There is a boy with blood orange hair who skips to school. There is a girl with a heart-shaped face who rides the bus.
The boy moves like a deer, his feet lightly tapping the pavement. I imagine he is a dancer, flying across the stage in great bounds. He takes a bow and red roses are thrown, surrounding him in a floral perfume. When the curtains are drawn, he pulls petals out of his hair.
He is obsessed with the names of nail polish. They fill the margins of his notebooks: Calypso Blue, Moon Yellow, Apple Blossom Pink. He buys bottles with his favorite names, mixes them together, and coats his nails with it.
He doesn’t get his license on his sixteenth birthday because he drives too fast. He stars his favorite sections in books with a purple pen. He has a dying succulent on the shelf in his bedroom. He sets reminders to water it every Tuesday. He never does.
He works at a macaron bakery on the weekends. His boss tells him he can’t sell the macarons with cracked shells, he can take them home if he wants. He handles his little brother’s favorite flavor, pistachio, a bit rougher than the rest. Sometimes he’ll bring home a random mixture of macarons, and they’ll play a flavor guessing game. The boy always lets his little brother win.
He likes to move freely; he doesn’t like tight spaces. When he’s younger, he gets stuck in a bathroom. The door isn’t opening, no matter how hard he pushes it, and he can feel the room getting smaller and smaller, the fluorescent lights getting brighter and brighter. He closes his eyes and thinks about open spaces, spaces without limits and boundaries and walls. He places his palms on the walls of the stall and pushes, imagining that he can push them over, imagining they are made of cardboard, frail and weak. He’s hot and sweaty and noxious fumes are filling his nose, and he’s desperately, desperately trying to get out. Then he turns the doorknob and he’s free.
The girl steps off the bus, and the boy brushes past her. She catches a faint scent of rose petals. The girl’s backpack is decorated with pins that say, “Jesus Loves Me” and “Got Faith?” I imagine her picking out a bright, summery dress, combing her hair and twisting it into a tight bun. She washes her face with vanilla soap until her skin is raw, her image unfamiliar. That seems to please her mom.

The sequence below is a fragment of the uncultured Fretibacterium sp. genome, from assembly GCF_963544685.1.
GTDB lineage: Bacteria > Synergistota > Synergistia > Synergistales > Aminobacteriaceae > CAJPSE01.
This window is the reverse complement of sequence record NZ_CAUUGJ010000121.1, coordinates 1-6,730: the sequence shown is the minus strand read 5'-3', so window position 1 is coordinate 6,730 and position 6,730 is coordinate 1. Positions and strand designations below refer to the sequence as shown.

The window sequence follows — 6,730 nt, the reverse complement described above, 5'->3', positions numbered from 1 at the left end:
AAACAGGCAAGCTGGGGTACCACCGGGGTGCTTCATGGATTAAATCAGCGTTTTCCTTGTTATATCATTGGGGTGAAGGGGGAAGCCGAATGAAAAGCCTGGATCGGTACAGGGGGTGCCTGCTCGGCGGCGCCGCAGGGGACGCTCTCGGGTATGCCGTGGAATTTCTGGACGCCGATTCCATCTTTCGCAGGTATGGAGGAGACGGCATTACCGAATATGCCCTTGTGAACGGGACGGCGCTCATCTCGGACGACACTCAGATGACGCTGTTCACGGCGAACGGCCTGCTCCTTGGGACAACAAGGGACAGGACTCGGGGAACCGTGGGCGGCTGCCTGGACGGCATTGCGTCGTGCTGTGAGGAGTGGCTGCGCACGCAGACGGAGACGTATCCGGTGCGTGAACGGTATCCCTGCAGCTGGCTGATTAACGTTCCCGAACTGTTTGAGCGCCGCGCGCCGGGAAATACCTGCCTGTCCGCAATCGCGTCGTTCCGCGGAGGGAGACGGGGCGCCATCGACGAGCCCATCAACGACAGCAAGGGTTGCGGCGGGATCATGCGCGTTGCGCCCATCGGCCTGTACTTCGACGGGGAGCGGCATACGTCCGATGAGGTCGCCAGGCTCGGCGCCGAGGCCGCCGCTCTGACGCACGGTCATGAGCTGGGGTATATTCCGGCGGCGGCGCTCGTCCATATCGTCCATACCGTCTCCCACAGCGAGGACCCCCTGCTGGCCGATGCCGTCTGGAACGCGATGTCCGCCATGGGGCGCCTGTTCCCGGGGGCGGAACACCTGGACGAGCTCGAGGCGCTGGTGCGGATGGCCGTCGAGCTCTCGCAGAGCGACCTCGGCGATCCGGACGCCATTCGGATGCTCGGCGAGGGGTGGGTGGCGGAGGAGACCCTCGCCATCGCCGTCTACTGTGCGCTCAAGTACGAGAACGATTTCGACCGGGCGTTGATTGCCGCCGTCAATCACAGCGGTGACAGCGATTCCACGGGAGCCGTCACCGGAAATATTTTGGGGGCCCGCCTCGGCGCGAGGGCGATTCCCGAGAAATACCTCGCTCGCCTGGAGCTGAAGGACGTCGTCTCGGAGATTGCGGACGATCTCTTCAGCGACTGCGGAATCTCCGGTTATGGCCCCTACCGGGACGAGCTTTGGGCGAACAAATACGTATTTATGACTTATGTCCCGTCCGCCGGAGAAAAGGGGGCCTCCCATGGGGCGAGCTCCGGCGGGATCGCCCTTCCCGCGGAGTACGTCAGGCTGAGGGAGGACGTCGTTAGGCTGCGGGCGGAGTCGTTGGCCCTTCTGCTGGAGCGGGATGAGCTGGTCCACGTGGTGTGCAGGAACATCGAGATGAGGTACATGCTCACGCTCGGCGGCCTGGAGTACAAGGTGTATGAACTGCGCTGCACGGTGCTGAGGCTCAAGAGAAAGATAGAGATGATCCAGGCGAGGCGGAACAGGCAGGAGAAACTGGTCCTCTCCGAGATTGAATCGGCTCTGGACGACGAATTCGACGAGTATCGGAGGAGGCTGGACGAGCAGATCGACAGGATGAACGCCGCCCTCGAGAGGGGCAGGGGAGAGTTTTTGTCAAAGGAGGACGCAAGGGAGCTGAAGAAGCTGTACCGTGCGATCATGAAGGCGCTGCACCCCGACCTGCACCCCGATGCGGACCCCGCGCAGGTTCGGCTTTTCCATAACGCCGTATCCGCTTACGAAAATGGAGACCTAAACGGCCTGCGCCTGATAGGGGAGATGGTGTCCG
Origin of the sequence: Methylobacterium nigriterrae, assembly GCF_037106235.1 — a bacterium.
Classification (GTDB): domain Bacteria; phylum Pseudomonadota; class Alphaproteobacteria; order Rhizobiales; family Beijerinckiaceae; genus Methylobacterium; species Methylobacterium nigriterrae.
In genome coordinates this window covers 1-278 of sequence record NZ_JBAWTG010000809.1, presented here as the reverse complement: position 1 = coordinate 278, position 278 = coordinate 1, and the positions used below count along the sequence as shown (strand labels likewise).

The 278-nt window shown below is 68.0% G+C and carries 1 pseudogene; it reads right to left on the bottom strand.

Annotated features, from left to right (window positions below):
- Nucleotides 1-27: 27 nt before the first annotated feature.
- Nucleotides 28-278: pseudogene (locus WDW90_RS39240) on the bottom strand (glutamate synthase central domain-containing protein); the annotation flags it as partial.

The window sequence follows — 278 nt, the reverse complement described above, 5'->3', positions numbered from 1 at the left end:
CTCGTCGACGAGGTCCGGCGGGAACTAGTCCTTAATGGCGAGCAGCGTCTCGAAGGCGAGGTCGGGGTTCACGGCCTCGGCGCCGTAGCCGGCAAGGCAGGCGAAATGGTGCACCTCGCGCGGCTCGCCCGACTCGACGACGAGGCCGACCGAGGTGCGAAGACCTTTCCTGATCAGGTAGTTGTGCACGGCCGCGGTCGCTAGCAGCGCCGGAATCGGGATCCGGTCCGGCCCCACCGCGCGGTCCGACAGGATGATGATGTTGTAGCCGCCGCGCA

The girl falls in love with someone who doesn’t love her back, who can’t and never will. She drinks too much coffee, until her hands are shaking and her stomach turns. She doesn’t understand astrology, and she hates the taste of cumin.
The girl buys fifty-cent makeup at the drugstore. She rubs gold glitter on her eyelids and red ink on her lips and feels more like herself than she ever has. She comes home one day to find the glitter in the toilet, the lipstick in the trash. Her mother doesn’t talk at dinner that night.
She sits in a pew at the church, and tries to focus on the sermon, but gets distracted by the light coming through the stained glass windows. She loves the way the light bends and softens as it shines through the Virgin Mary, how it casts colorful light on the tile floor. She traces the shapes of the stained glass with her fingertip on the wooden seat of the pew. Her mother places a stiff hand on top of hers.
While heads are bent in prayer, the girl’s head is still turned upwards. She believes there’s too much beauty in the living world to worry about the afterlife.
After church, her mother places crackers with cheese, fresh berries, and mini cakes on the kitchen table. Her mother lights long candles and plays a soft song on the radio. Her father puts on a clean button down and sits in the leather chair while her mother yells at him for not helping. He tries to help. He can’t do anything right. He sits back down. The girl brings coffee or wine to the guests once they arrive. Then she sits, and she watches.
The boy and the girl pass, the vividness of their lives trailing behind them, intertwined for a moment. The memory of their passing fades like diluted watercolor.